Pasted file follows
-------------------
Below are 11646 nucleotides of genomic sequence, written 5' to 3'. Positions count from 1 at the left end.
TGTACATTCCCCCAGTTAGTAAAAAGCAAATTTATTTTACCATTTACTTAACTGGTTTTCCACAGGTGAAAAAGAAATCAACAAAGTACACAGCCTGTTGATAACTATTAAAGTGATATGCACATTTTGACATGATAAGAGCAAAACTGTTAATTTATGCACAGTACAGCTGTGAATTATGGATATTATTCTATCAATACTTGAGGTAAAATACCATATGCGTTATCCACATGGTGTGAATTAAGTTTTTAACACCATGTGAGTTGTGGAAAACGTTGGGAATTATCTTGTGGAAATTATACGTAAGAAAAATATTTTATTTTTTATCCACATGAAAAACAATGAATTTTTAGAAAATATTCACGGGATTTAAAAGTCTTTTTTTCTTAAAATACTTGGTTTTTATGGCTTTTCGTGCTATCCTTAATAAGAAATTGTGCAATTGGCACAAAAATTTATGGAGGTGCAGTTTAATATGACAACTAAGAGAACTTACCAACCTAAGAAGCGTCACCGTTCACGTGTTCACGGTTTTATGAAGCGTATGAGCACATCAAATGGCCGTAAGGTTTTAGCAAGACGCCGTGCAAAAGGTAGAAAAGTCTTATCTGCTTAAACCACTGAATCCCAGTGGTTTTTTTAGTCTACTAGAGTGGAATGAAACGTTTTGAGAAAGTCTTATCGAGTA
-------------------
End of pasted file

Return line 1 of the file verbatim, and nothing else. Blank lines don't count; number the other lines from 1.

Below are 11646 nucleotides of genomic sequence, written 5' to 3'. Positions count from 1 at the left end.